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Wilson's Phalarope

Phalaropus tricolor

Length: 8.5 to 9 inches Wingspan: 14 to 16 inches Seasonality: Summer
ID Keys: Long thin bill, long black legs, small head, black and rusty stripes on breeding female's neck

Wilson's Phalarope - Phalaropus tricolorThe Wilson's Phalarope is the largest of the phalarope species, and is usually quite tame and approachable within the state.  They feed like many phalaropes, spinning in circles on the water to bring food items to the surface. Also like the other phalaropes, sex roles are somewhat reversed. Female phalaropes are the more brightly plumaged of the two sexes, and after the females lay eggs, they begin migrating southward, leaving incubation of eggs to the male.  This is the only phalarope that leads its entire life on the interior of the continent.

Habitat: Marshes, shallow lakes and ponds, mudflats.

Diet: Mostly aquatic insects and crustaceans.  Also some vegetable matter.

Behavior: Primarily forages with the phalarope surface-spinning technique, but they also will often wade in search of food, plucking food items from the water's surface, or sometimes probing in the mud. 

Nesting: Late May through June.  The nest of a Wilson's Phalarope is a depression on the ground, with a bit of grass lining.  The female lays 3 or 4 eggs, and the male alone incubates the eggs.  When the eggs hatch, the young soon leave the nest. The young find their own food, but the male remains with them and protects them. 

Song: Generally silent.

Migration: Summers throughout much of the Northern Plains, western U.S., and southern Canada.  May fly non-stop to wintering grounds in South America.   They are very fond of saline environments on the interior, with very large numbers stopping to feed in places like the Great Salt Lake in Utah.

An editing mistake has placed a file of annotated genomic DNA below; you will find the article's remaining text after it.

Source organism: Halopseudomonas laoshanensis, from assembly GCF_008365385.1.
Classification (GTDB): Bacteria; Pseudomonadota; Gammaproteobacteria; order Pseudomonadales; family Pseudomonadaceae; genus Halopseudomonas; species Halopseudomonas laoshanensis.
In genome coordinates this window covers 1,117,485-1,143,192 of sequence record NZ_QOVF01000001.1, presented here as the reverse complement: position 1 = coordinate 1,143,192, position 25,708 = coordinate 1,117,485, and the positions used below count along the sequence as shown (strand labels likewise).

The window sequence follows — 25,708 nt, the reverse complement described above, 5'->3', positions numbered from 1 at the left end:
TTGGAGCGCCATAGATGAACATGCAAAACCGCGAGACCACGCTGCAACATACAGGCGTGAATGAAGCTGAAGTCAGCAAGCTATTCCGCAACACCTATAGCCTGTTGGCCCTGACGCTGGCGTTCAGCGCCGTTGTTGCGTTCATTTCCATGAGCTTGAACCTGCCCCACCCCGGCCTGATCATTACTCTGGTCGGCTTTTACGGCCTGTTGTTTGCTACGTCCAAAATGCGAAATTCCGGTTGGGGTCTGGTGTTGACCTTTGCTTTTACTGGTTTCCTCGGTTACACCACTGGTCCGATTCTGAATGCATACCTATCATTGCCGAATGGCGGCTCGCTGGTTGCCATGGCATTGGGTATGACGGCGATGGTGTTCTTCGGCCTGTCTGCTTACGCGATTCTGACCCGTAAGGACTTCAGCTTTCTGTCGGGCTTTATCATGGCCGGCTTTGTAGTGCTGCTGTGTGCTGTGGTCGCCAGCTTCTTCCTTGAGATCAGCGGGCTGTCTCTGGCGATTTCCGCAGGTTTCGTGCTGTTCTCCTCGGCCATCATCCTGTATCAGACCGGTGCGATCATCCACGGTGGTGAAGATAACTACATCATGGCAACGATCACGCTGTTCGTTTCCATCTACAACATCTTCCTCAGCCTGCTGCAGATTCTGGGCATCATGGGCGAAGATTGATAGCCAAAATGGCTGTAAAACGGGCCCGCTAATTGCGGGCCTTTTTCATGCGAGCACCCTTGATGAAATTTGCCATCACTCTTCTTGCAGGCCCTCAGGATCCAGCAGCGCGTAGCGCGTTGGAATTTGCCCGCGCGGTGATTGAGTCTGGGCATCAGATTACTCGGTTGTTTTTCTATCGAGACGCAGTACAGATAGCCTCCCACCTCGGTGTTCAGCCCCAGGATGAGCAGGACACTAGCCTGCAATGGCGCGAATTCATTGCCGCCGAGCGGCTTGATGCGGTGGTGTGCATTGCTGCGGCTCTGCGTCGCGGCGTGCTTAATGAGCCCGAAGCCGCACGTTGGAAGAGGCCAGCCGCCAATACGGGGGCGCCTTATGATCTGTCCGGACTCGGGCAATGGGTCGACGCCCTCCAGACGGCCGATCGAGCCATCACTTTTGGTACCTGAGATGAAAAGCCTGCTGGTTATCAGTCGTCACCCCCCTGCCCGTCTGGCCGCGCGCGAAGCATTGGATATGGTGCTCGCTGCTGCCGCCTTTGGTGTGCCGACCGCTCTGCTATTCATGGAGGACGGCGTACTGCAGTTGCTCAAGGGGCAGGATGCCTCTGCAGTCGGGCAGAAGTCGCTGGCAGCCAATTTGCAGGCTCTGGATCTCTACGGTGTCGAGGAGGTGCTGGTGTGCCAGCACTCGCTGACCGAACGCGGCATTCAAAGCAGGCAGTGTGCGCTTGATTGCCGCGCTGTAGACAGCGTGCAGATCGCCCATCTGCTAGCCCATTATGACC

Interactive eBird map: Click here to access an interactive eBird map of Wilson's Phalarope sightings

Similar Species: Red-Necked Phalarope

Conservation Status: Declining in parts of its range due to habitat loss, but overall populations are likely stable. They are found over a wide geographic area and are common in parts of their range.  The IUCN lists the Wilson's Phalarope as a species of "Least Concern".

Further Information: 1) BirdWeb - Wilson's Phalarope

2) Audubon Field Guide - Wilson's Phalarope

3) WhatBird - Wilson's Phalarope

Photo Information: May 20th, 2005 - Lake Thompson, Kingsbury County, South Dakota - Terry Sohl

Additional Photos: Click on the image chips or text links below for additional, higher-resolution Wilson's Phalarope photos.

 

Click on the map below for a higher-resolution view
Wilson's Phalarope - Range Map
South Dakota Status: Common summer resident throughout most of the state, except the Black Hills and the extreme southeastern corner.  Common migrant.

Wilson's Phalarope - Videos

Wilson's Phalarope - Phalaropus tricolor
Large Flock - "Spinning"
(Click above for video page to view)

Additional Wilson's Phalarope Photos
Click for a higher-resolution version of these photos
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